Beethoven Who? Family Fun with Music
Reviewed by Cindy Puhek
Music, we’re told in Scripture, is one aspect of earth that continues in heaven. Since music is eternal, can there be a more important subject to teach our children? Understandably, many homeschool moms throw their hands up in despair at the thought of adding one more subject to the academic calendar. This despair is worse for the mom to whom music is a cryptic, foreign language she never learned herself. Marcia Washburn comes to the rescue with her new homeschool- and mom-friendly music curriculum, Beethoven Who?
Beethoven Who? was written by a homeschool mom for other homeschool moms, with the mother who feels unqualified to teach her children music in mind. The book is broken into three sections. The first is Listening to Music, which takes the reader on a journey through the history of music beginning with the Baroque Period and ending with the twentieth century. The second section is called Reading Music, and it introduces the reader to the language and notation of music with lots of suggestions for activities to reinforce what’s being learned. This section includes printable flashcards and a bingo game to make the learning fun. The last section is called Making Music and includes dozens of songs that every child should know in categories such as “Our American Heritage of Folk & Traditional Music,” “Patriotic Songs,” and “Sacred Songs.” One of the best aspects of this book is that there is nothing additional to purchase with the program. Marcia has provided links to YouTube and other Internet sites to allow the reader to hear and see the music being performed without having to purchase expensive CDs.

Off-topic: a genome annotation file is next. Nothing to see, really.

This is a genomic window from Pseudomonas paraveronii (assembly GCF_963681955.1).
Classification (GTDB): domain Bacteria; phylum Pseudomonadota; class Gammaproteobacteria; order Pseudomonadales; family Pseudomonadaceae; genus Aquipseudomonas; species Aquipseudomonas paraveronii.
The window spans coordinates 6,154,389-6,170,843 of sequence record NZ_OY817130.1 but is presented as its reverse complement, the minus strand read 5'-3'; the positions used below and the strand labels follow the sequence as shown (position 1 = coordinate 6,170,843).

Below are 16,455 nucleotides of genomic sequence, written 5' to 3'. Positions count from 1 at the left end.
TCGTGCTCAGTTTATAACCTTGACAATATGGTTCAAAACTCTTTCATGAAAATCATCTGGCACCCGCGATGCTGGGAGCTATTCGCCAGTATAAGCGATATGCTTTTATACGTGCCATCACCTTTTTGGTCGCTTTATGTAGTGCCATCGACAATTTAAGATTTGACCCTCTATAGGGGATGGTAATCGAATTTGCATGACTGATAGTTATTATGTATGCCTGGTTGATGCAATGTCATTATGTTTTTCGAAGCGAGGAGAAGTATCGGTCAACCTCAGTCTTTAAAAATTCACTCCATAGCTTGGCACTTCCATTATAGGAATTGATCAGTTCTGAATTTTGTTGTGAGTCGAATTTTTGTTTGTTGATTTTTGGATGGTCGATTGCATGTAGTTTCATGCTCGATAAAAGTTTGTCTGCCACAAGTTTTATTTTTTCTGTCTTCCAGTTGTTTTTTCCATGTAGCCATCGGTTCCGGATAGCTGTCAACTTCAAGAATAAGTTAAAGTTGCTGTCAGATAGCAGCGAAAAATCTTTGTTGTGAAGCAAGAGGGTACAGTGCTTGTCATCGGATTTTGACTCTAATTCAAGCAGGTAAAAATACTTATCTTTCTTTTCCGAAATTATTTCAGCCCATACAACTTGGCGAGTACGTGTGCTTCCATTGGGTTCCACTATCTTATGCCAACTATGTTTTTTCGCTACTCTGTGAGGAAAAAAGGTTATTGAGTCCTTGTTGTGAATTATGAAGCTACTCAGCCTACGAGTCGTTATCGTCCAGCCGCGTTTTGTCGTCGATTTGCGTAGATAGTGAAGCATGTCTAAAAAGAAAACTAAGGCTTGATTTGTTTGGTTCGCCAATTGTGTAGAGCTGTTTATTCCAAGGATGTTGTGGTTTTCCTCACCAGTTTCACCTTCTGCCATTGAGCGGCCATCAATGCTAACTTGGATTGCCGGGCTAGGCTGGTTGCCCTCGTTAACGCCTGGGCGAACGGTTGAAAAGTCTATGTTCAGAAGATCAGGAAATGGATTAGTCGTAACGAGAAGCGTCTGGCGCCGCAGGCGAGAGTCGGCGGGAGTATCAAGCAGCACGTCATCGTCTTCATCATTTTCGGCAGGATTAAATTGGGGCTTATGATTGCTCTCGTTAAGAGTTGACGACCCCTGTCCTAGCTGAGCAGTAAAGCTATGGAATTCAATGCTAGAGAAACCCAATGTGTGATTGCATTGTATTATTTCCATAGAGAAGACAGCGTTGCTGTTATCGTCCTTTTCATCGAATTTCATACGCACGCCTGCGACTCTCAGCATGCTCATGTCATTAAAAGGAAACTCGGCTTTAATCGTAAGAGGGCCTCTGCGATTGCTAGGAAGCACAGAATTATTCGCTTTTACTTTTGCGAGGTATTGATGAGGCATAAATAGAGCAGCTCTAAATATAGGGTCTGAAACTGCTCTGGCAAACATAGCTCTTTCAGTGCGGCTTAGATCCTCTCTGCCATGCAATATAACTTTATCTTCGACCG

Beethoven Who? is really like three separate music programs combined into one. It’s a history-of-music program, a music theory program, and a music appreciation program. I can foresee a family taking several semesters to work through all the rich material in this book. Most of the music programs available to homeschoolers were written for a classroom setting, which makes using them in our “one room schoolhouses” difficult. Classroom-oriented programs also tend to be very expensive. Marcia has produced an invaluable resource which is both reasonably priced and designed for use by the whole family in order to enable homeschool parents to introduce their children, and perhaps themselves, to the glorious and eternal world of music.
Information and availability subject to change without notice.